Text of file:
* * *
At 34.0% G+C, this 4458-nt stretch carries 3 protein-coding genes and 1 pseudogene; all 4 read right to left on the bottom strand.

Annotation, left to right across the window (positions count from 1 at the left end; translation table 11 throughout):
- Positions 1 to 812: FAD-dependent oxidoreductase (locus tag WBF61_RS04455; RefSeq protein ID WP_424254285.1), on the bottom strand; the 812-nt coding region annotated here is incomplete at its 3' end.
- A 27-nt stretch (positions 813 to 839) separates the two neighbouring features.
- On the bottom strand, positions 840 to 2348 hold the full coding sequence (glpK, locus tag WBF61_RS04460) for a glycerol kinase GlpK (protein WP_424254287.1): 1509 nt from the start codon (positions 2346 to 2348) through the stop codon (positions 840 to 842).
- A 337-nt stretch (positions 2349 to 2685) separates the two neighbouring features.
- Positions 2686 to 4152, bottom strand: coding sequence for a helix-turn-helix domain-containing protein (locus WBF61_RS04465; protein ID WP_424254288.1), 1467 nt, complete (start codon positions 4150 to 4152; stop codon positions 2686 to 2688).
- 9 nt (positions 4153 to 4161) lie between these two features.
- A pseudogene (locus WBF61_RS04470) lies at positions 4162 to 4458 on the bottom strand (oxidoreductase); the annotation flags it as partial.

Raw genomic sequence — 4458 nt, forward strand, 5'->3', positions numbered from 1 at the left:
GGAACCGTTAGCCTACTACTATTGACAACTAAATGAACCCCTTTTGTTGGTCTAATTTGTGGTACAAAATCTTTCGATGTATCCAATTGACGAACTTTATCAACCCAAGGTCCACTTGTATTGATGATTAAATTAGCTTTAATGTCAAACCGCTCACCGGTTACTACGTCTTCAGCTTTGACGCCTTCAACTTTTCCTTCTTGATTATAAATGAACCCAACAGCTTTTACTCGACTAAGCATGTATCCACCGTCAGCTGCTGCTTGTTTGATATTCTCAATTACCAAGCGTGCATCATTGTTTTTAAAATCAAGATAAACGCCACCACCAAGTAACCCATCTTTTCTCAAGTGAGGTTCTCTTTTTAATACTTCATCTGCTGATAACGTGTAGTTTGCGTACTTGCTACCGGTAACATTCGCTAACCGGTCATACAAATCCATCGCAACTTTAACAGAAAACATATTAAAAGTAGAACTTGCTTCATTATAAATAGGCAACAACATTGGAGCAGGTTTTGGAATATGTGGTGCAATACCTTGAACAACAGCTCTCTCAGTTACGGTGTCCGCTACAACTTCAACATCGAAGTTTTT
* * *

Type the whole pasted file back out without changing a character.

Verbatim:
At 34.0% G+C, this 4458-nt stretch carries 3 protein-coding genes and 1 pseudogene; all 4 read right to left on the bottom strand.

Annotation, left to right across the window (positions count from 1 at the left end; translation table 11 throughout):
- Positions 1 to 812: FAD-dependent oxidoreductase (locus tag WBF61_RS04455; RefSeq protein ID WP_424254285.1), on the bottom strand; the 812-nt coding region annotated here is incomplete at its 3' end.
- A 27-nt stretch (positions 813 to 839) separates the two neighbouring features.
- On the bottom strand, positions 840 to 2348 hold the full coding sequence (glpK, locus tag WBF61_RS04460) for a glycerol kinase GlpK (protein WP_424254287.1): 1509 nt from the start codon (positions 2346 to 2348) through the stop codon (positions 840 to 842).
- A 337-nt stretch (positions 2349 to 2685) separates the two neighbouring features.
- Positions 2686 to 4152, bottom strand: coding sequence for a helix-turn-helix domain-containing protein (locus WBF61_RS04465; protein ID WP_424254288.1), 1467 nt, complete (start codon positions 4150 to 4152; stop codon positions 2686 to 2688).
- 9 nt (positions 4153 to 4161) lie between these two features.
- A pseudogene (locus WBF61_RS04470) lies at positions 4162 to 4458 on the bottom strand (oxidoreductase); the annotation flags it as partial.

Raw genomic sequence — 4458 nt, forward strand, 5'->3', positions numbered from 1 at the left:
GGAACCGTTAGCCTACTACTATTGACAACTAAATGAACCCCTTTTGTTGGTCTAATTTGTGGTACAAAATCTTTCGATGTATCCAATTGACGAACTTTATCAACCCAAGGTCCACTTGTATTGATGATTAAATTAGCTTTAATGTCAAACCGCTCACCGGTTACTACGTCTTCAGCTTTGACGCCTTCAACTTTTCCTTCTTGATTATAAATGAACCCAACAGCTTTTACTCGACTAAGCATGTATCCACCGTCAGCTGCTGCTTGTTTGATATTCTCAATTACCAAGCGTGCATCATTGTTTTTAAAATCAAGATAAACGCCACCACCAAGTAACCCATCTTTTCTCAAGTGAGGTTCTCTTTTTAATACTTCATCTGCTGATAACGTGTAGTTTGCGTACTTGCTACCGGTAACATTCGCTAACCGGTCATACAAATCCATCGCAACTTTAACAGAAAACATATTAAAAGTAGAACTTGCTTCATTATAAATAGGCAACAACATTGGAGCAGGTTTTGGAATATGTGGTGCAATACCTTGAACAACAGCTCTCTCAGTTACGGTGTCCGCTACAACTTCAACATCGAAGTTTTT